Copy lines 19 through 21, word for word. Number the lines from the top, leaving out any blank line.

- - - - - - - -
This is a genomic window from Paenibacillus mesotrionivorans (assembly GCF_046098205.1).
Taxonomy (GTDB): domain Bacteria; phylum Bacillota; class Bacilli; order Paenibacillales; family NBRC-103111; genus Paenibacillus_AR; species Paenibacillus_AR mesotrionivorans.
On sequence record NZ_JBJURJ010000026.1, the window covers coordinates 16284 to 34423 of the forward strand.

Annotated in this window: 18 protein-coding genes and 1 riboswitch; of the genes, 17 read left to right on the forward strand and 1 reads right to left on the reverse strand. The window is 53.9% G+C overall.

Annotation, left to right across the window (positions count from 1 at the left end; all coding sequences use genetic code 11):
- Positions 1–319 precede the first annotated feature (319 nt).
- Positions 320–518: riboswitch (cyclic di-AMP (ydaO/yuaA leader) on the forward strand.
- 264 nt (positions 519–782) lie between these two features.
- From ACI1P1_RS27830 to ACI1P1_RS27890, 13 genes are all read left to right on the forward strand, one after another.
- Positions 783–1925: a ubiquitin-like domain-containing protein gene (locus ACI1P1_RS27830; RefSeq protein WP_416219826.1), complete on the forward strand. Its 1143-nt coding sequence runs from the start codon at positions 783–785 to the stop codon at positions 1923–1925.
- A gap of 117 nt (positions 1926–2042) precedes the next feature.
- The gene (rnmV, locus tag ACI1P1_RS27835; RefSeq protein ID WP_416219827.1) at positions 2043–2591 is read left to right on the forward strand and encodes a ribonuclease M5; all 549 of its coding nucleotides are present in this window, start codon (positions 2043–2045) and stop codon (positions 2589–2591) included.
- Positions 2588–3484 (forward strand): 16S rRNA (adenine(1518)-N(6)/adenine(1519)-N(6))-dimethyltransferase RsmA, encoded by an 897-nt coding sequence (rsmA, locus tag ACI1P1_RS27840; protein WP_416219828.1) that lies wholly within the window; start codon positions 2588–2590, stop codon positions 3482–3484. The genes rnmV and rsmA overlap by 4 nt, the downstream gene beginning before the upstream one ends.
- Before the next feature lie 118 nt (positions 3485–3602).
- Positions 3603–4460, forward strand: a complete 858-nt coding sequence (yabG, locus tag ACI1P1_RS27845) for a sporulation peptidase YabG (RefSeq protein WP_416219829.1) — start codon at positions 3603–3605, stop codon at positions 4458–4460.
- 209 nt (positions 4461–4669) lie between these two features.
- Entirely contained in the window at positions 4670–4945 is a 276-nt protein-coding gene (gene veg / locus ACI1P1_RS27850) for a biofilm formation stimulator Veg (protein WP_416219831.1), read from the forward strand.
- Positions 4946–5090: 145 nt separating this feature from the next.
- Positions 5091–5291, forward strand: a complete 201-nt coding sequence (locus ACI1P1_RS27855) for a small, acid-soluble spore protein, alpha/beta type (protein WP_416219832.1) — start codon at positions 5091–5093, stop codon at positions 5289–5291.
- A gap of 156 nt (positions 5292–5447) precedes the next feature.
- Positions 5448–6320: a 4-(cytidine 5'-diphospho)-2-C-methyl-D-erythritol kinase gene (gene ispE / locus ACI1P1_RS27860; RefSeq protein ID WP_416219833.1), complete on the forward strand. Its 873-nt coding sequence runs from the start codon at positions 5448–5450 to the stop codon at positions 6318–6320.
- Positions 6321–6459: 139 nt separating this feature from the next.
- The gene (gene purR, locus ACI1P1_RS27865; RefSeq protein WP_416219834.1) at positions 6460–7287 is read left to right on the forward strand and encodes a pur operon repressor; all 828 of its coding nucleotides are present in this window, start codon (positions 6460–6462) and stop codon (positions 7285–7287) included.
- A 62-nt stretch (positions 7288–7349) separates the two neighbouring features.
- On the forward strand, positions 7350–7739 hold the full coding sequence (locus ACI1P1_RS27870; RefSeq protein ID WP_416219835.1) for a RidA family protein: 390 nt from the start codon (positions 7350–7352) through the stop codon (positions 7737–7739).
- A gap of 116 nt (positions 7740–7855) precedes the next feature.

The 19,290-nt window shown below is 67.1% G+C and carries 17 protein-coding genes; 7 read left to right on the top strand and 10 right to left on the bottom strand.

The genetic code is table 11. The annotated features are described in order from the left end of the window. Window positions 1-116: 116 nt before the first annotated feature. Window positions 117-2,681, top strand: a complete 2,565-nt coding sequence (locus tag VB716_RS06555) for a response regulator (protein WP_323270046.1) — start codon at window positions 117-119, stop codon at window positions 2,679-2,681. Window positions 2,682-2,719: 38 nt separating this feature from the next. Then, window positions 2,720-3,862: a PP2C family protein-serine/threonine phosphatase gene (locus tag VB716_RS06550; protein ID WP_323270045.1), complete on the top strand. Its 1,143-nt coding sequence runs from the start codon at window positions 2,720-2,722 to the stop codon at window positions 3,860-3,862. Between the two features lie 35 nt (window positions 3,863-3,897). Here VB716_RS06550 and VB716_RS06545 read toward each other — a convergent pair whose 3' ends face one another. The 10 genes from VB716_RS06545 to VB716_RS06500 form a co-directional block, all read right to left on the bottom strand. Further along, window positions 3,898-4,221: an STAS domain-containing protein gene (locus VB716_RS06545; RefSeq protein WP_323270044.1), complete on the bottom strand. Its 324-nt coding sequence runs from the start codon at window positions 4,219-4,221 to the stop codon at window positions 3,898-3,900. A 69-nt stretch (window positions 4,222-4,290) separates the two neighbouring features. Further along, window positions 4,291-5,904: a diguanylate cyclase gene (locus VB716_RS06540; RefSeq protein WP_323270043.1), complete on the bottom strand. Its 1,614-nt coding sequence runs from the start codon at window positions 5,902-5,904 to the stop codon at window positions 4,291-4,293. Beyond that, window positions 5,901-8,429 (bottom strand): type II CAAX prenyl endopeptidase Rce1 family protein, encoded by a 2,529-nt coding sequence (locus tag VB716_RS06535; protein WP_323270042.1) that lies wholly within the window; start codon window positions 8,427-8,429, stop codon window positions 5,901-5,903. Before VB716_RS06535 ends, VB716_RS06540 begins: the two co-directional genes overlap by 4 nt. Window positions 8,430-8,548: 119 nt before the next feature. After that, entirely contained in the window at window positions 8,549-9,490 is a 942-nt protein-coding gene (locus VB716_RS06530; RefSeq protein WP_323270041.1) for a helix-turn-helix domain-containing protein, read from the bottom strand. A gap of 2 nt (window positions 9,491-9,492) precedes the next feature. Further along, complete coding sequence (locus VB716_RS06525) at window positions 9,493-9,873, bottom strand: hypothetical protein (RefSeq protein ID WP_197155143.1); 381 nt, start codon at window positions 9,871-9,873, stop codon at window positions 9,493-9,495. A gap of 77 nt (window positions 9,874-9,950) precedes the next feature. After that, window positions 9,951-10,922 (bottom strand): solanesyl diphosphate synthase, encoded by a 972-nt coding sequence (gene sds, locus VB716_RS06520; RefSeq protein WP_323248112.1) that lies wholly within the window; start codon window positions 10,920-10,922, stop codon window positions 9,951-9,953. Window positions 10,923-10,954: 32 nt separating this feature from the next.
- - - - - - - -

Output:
- Positions 5091–5291, forward strand: a complete 201-nt coding sequence (locus ACI1P1_RS27855) for a small, acid-soluble spore protein, alpha/beta type (protein WP_416219832.1) — start codon at positions 5091–5093, stop codon at positions 5289–5291.
- A gap of 156 nt (positions 5292–5447) precedes the next feature.
- Positions 5448–6320: a 4-(cytidine 5'-diphospho)-2-C-methyl-D-erythritol kinase gene (gene ispE / locus ACI1P1_RS27860; RefSeq protein ID WP_416219833.1), complete on the forward strand. Its 873-nt coding sequence runs from the start codon at positions 5448–5450 to the stop codon at positions 6318–6320.